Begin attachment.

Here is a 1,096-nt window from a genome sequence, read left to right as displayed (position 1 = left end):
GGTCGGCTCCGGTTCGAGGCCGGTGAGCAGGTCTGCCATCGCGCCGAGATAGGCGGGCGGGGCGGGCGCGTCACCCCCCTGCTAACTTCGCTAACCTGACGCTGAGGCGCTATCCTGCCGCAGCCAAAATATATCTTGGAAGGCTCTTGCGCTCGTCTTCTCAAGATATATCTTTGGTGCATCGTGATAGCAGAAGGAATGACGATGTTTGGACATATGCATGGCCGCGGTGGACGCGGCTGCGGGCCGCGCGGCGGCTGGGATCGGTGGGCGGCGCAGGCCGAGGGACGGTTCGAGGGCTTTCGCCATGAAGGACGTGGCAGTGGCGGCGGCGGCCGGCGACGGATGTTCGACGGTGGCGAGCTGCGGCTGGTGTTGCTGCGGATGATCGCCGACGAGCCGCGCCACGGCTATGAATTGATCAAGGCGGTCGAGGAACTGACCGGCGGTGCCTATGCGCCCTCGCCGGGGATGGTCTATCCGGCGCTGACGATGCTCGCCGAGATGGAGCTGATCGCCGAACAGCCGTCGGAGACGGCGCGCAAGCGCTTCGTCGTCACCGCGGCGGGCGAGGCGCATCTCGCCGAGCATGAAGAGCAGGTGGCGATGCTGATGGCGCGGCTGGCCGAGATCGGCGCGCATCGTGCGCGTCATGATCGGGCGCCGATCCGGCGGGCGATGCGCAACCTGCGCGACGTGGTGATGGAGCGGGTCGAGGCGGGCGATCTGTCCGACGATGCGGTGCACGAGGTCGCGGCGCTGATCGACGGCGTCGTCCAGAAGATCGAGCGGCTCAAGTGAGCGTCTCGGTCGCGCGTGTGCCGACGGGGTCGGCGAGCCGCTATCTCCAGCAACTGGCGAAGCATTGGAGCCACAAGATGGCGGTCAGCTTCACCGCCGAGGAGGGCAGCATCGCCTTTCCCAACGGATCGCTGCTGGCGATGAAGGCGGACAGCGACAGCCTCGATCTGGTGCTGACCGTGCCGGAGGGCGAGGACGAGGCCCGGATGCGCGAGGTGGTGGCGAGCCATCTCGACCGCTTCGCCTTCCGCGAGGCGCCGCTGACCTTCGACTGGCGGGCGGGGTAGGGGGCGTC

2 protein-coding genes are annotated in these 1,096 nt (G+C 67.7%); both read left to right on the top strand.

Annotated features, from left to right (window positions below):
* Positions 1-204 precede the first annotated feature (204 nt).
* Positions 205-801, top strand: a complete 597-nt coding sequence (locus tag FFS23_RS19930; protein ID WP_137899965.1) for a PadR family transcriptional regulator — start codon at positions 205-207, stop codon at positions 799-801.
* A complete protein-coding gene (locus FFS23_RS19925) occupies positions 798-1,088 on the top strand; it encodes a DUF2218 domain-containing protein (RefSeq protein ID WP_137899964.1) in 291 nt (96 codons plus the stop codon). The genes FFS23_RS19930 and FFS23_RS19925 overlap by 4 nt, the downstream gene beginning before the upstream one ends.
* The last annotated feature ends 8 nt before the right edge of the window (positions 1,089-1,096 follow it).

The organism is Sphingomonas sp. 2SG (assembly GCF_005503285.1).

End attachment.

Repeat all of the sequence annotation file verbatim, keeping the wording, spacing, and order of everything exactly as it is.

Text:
Here is a 1,096-nt window from a genome sequence, read left to right as displayed (position 1 = left end):
GGTCGGCTCCGGTTCGAGGCCGGTGAGCAGGTCTGCCATCGCGCCGAGATAGGCGGGCGGGGCGGGCGCGTCACCCCCCTGCTAACTTCGCTAACCTGACGCTGAGGCGCTATCCTGCCGCAGCCAAAATATATCTTGGAAGGCTCTTGCGCTCGTCTTCTCAAGATATATCTTTGGTGCATCGTGATAGCAGAAGGAATGACGATGTTTGGACATATGCATGGCCGCGGTGGACGCGGCTGCGGGCCGCGCGGCGGCTGGGATCGGTGGGCGGCGCAGGCCGAGGGACGGTTCGAGGGCTTTCGCCATGAAGGACGTGGCAGTGGCGGCGGCGGCCGGCGACGGATGTTCGACGGTGGCGAGCTGCGGCTGGTGTTGCTGCGGATGATCGCCGACGAGCCGCGCCACGGCTATGAATTGATCAAGGCGGTCGAGGAACTGACCGGCGGTGCCTATGCGCCCTCGCCGGGGATGGTCTATCCGGCGCTGACGATGCTCGCCGAGATGGAGCTGATCGCCGAACAGCCGTCGGAGACGGCGCGCAAGCGCTTCGTCGTCACCGCGGCGGGCGAGGCGCATCTCGCCGAGCATGAAGAGCAGGTGGCGATGCTGATGGCGCGGCTGGCCGAGATCGGCGCGCATCGTGCGCGTCATGATCGGGCGCCGATCCGGCGGGCGATGCGCAACCTGCGCGACGTGGTGATGGAGCGGGTCGAGGCGGGCGATCTGTCCGACGATGCGGTGCACGAGGTCGCGGCGCTGATCGACGGCGTCGTCCAGAAGATCGAGCGGCTCAAGTGAGCGTCTCGGTCGCGCGTGTGCCGACGGGGTCGGCGAGCCGCTATCTCCAGCAACTGGCGAAGCATTGGAGCCACAAGATGGCGGTCAGCTTCACCGCCGAGGAGGGCAGCATCGCCTTTCCCAACGGATCGCTGCTGGCGATGAAGGCGGACAGCGACAGCCTCGATCTGGTGCTGACCGTGCCGGAGGGCGAGGACGAGGCCCGGATGCGCGAGGTGGTGGCGAGCCATCTCGACCGCTTCGCCTTCCGCGAGGCGCCGCTGACCTTCGACTGGCGGGCGGGGTAGGGGGCGTC

2 protein-coding genes are annotated in these 1,096 nt (G+C 67.7%); both read left to right on the top strand.

Annotated features, from left to right (window positions below):
* Positions 1-204 precede the first annotated feature (204 nt).
* Positions 205-801, top strand: a complete 597-nt coding sequence (locus tag FFS23_RS19930; protein ID WP_137899965.1) for a PadR family transcriptional regulator — start codon at positions 205-207, stop codon at positions 799-801.
* A complete protein-coding gene (locus FFS23_RS19925) occupies positions 798-1,088 on the top strand; it encodes a DUF2218 domain-containing protein (RefSeq protein ID WP_137899964.1) in 291 nt (96 codons plus the stop codon). The genes FFS23_RS19930 and FFS23_RS19925 overlap by 4 nt, the downstream gene beginning before the upstream one ends.
* The last annotated feature ends 8 nt before the right edge of the window (positions 1,089-1,096 follow it).

The organism is Sphingomonas sp. 2SG (assembly GCF_005503285.1).